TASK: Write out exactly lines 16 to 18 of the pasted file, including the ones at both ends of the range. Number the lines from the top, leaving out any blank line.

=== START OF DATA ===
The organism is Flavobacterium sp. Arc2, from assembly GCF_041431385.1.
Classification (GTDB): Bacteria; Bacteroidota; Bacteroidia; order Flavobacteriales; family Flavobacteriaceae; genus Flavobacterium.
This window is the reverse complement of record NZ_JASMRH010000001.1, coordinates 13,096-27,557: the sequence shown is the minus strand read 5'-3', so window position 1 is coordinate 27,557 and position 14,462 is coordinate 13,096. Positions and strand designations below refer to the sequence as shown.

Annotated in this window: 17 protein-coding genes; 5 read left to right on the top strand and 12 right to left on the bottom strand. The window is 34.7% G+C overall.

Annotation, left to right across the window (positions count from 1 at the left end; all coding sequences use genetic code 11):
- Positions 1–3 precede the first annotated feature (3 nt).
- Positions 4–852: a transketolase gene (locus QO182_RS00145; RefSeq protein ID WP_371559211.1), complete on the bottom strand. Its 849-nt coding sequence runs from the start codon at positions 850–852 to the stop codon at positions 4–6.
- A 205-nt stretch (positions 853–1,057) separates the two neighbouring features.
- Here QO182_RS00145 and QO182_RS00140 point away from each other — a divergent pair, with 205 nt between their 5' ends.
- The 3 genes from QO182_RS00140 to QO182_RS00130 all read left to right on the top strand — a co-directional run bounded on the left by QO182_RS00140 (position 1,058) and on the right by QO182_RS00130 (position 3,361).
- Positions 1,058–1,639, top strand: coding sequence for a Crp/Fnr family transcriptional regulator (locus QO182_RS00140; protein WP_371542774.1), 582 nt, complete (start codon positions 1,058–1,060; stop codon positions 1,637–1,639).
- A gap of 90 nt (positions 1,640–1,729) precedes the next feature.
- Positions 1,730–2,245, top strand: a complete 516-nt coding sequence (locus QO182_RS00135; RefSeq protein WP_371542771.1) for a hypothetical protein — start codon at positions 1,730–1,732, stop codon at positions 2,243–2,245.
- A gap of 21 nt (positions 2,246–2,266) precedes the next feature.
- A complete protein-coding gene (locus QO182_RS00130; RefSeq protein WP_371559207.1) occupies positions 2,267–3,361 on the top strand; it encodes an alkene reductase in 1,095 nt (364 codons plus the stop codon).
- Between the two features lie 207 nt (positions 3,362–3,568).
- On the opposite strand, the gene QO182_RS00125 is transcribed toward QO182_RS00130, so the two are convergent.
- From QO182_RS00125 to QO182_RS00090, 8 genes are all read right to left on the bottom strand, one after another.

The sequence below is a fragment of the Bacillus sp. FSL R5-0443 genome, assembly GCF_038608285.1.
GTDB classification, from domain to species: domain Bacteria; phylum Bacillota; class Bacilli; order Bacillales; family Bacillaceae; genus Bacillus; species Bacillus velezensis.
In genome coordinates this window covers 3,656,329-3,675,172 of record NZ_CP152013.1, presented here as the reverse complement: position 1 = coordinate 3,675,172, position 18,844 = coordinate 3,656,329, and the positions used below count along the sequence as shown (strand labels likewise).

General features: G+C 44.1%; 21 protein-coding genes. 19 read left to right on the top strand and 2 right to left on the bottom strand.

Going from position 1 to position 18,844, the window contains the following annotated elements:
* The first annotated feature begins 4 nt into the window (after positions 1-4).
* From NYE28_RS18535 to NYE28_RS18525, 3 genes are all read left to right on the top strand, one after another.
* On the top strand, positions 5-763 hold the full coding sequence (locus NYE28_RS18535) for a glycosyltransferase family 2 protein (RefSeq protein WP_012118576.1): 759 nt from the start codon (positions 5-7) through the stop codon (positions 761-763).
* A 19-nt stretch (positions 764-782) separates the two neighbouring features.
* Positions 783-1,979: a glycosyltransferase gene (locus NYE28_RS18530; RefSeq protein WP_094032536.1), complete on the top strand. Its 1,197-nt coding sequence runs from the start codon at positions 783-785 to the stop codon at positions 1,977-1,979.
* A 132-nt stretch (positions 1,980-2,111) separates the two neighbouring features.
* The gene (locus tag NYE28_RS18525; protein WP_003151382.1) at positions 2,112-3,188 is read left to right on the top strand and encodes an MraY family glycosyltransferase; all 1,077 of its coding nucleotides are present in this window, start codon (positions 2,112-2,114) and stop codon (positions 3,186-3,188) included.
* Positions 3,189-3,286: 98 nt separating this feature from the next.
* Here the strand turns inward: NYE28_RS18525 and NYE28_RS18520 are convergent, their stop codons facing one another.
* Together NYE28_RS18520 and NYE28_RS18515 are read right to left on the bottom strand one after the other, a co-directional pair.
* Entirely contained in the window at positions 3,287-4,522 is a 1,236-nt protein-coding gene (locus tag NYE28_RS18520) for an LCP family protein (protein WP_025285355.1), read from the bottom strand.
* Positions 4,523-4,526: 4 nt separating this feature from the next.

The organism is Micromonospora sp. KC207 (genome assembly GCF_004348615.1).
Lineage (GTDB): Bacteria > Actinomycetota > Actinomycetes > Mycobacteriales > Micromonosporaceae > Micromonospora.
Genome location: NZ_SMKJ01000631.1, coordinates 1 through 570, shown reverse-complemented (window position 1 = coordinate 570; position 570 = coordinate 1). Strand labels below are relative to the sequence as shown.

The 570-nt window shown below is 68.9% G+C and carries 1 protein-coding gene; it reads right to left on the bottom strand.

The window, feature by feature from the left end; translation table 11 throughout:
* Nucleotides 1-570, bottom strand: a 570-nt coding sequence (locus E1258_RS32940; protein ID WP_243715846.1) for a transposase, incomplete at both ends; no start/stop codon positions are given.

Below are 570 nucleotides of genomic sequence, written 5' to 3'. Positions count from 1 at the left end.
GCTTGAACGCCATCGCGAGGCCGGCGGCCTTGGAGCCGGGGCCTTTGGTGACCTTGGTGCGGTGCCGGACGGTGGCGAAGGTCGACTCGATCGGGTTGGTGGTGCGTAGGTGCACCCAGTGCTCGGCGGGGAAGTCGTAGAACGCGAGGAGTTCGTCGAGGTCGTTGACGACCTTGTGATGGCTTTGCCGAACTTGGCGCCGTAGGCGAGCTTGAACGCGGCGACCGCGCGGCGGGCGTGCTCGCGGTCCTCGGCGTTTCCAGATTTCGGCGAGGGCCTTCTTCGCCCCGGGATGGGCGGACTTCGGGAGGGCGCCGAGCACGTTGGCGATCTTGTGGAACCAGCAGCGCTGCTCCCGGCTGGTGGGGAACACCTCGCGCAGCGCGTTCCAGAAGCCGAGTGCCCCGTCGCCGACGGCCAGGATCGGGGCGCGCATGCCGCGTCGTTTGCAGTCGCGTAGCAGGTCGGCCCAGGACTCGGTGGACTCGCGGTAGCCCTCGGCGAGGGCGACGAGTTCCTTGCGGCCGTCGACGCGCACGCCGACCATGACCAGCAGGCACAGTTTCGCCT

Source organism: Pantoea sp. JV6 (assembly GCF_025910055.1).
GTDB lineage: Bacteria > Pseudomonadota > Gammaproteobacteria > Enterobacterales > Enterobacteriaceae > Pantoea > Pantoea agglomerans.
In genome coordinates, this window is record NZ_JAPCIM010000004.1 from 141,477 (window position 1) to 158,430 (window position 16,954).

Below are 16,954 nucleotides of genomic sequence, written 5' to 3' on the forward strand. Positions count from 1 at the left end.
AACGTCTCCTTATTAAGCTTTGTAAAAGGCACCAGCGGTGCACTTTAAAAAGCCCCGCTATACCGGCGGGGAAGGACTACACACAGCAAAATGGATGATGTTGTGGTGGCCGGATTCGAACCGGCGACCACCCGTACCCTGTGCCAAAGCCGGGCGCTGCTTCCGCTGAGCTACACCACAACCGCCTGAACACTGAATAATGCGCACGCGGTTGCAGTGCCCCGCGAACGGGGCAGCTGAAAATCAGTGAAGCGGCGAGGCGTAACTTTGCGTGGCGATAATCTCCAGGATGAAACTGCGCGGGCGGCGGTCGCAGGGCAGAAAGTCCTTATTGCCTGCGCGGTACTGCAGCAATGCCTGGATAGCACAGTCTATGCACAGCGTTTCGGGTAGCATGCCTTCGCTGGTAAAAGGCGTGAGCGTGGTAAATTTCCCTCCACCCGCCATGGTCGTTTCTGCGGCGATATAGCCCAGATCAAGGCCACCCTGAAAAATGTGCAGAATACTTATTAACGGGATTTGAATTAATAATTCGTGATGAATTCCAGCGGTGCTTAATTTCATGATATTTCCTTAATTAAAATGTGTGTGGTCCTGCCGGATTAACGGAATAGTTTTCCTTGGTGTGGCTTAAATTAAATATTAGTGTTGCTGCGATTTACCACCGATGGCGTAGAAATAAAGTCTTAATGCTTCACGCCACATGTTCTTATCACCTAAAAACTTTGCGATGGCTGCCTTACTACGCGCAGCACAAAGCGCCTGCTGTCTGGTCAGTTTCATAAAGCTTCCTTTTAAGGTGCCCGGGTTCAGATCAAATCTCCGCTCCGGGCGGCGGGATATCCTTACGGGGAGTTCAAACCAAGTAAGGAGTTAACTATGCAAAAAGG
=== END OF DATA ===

- Between the two features lie 207 nt (positions 3,362–3,568).
- On the opposite strand, the gene QO182_RS00125 is transcribed toward QO182_RS00130, so the two are convergent.
- From QO182_RS00125 to QO182_RS00090, 8 genes are all read right to left on the bottom strand, one after another.